External Cephalic Version

Definition - What does External Cephalic Version mean?

External cephalic version, or ECV, is turning the breech baby from buttocks or foot first to the normal head-first position by applying pressure on the mother’s uterus. (External means from outside the abdomen, cephalic means head-down presentation, and version means turning). ECV is a manual procedure carried out late in pregnancy, preferably at 37 weeks. It enables an easy vaginal birth by rotating a breech baby into a head-down position and avoids the risks that might occur with a vaginal breech or cesarean delivery.

FertilitySmarts explains External Cephalic Version

Throughout the pregnancy, the baby keeps moving around and changing positions. Most babies will flip to a head-down, or ‘cephalic,' position by 36 weeks of pregnancy. But about 3 in 100 babies will still be in a breech position at 36 weeks. After this period, spontaneous settling into a head-first position is not possible as the baby is big enough and has less room to move around. This makes the delivery challenging as opposed to the normal head-first or cephalic position. This is where the role of manually turning the baby into the desired position via ECV comes into play.

ECV is performed close to emergency facilities should a vaginal delivery or cesarean section becomes necessary. Prior to ECV, ultrasound helps confirm the position of the baby. During ECV, the baby's heart is monitored with the help of an electronic monitor called cardiotocograph. Ultrasound may also help guide the turning. To relax the uterus and ease the procedure, the doctor may also inject a medicine into the mother’s vein.

The doctor performs ECV by placing the hands on the mother’s tummy after applying an ultrasonic gel to facilitate the movements of the hands. Then, by applying firm pressure to roll the baby step by step from breech to a sideways position, the last maneuvering leads to a head-first presentation. If any problem occurs with the mother or the baby, the doctor will halt the ECV right away, and will carry out the necessary preparations for cesarean delivery.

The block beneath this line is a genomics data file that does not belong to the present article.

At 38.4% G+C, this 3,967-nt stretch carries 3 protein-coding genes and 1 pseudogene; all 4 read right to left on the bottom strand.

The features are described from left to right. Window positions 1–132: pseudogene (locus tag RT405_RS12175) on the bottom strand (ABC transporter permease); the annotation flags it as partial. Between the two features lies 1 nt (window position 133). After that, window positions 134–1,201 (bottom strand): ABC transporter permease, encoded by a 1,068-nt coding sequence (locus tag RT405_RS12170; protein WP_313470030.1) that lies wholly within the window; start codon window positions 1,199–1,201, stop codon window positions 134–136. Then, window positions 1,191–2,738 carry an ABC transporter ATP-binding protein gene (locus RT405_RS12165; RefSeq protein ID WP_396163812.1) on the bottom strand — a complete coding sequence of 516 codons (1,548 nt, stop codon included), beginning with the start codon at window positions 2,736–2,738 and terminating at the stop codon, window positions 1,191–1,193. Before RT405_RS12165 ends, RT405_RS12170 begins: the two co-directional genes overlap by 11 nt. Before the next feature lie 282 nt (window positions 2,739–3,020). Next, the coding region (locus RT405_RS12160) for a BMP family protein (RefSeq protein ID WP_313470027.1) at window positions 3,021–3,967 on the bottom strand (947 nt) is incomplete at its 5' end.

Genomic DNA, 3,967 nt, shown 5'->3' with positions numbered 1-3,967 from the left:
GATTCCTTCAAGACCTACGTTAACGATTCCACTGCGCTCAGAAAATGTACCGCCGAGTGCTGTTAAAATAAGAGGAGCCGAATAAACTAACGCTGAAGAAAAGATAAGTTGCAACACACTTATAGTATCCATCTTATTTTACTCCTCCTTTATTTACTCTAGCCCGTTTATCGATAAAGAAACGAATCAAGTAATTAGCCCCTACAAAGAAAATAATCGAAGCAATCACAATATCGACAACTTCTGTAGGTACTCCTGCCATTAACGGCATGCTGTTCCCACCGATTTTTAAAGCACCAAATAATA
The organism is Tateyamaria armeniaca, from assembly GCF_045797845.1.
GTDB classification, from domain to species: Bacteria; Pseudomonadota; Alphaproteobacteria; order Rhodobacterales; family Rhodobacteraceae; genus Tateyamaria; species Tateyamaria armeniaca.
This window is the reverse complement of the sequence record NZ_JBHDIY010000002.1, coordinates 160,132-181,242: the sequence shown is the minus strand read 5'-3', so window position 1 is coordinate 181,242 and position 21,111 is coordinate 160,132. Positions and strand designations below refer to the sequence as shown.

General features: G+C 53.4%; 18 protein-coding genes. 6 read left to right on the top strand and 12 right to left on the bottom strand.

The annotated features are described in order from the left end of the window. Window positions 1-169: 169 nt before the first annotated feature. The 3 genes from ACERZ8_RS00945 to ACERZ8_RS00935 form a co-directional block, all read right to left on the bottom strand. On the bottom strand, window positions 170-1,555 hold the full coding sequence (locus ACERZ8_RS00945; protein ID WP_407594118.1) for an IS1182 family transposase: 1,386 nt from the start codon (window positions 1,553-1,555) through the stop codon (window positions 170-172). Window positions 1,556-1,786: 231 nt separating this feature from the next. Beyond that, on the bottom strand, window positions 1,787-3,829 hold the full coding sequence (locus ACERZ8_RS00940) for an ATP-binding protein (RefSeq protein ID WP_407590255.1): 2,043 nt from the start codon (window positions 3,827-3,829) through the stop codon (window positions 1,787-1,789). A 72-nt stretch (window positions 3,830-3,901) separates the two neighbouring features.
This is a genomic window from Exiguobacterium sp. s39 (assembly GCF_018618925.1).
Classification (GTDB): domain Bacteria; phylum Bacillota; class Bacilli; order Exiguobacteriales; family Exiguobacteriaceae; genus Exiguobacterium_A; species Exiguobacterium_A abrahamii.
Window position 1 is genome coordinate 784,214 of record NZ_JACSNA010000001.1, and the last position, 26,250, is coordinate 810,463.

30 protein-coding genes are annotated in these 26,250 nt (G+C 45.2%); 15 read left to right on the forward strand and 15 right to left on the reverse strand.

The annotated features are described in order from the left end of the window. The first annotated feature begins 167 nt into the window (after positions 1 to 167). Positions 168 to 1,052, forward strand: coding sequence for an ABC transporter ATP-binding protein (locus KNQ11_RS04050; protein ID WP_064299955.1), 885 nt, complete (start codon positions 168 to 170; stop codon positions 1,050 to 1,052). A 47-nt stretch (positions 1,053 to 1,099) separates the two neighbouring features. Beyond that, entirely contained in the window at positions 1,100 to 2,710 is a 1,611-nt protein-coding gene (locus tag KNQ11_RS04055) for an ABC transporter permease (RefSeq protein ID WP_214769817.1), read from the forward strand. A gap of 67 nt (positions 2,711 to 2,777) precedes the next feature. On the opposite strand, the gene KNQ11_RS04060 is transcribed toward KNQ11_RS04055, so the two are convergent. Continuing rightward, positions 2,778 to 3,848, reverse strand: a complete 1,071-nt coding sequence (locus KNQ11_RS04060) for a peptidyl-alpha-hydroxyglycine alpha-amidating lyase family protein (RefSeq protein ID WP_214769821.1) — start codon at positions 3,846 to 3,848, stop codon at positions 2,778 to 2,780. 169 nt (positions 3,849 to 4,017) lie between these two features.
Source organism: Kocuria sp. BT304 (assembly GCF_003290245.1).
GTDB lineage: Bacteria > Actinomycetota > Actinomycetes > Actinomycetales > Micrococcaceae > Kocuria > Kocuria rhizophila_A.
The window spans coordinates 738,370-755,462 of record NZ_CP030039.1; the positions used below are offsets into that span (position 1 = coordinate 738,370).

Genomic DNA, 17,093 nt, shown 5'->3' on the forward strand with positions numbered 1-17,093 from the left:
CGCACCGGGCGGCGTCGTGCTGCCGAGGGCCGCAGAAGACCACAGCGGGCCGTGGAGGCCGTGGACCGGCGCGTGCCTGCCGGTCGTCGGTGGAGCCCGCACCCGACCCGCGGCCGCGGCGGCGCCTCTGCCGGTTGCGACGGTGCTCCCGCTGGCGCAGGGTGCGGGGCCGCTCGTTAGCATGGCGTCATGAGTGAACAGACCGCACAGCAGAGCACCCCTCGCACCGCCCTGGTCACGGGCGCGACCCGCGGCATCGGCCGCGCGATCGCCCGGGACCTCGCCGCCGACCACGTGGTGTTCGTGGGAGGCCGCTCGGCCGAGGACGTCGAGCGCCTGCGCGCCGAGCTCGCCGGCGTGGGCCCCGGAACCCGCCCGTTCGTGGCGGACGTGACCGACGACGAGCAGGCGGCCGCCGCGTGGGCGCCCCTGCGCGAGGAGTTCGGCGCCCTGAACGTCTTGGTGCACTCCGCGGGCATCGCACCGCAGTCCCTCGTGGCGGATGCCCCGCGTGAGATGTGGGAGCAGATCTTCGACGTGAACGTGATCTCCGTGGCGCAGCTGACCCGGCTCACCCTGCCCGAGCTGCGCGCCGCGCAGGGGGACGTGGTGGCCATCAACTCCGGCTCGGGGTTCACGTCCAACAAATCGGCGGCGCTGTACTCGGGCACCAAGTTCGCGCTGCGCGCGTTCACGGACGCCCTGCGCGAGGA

As with any other procedure, complications may arise during ECV, such as:

  • Premature bursting of the amniotic sac
  • Premature labor
  • Changes in the baby’s heart rate
  • Severe discomfort to the mother
  • Premature separation of the placenta from the wall of the uterus (placental abruption)

According to the American College of Obstetricians and Gynecologists, ECV is successful in more than 50% of cases. Having said that, some babies may still flip back into a breech presentation after a successful attempt at ECV. If this happens, the doctor may attempt ECV again.

There are a few conditions where ECV cannot be carried out. The doctor will not try ECV if:

  • the mother is carrying more than one baby
  • the baby has an abnormal heartbeat or other health concerns
  • the woman’s uterus is heart-shaped (called a bicornuate uterus) instead of the normal pear shape
  • the placenta is in the wrong place such as low-lying placenta, or placenta previa
  • the placenta tears away from the uterus (placental abruption)
  • the water has broken before time

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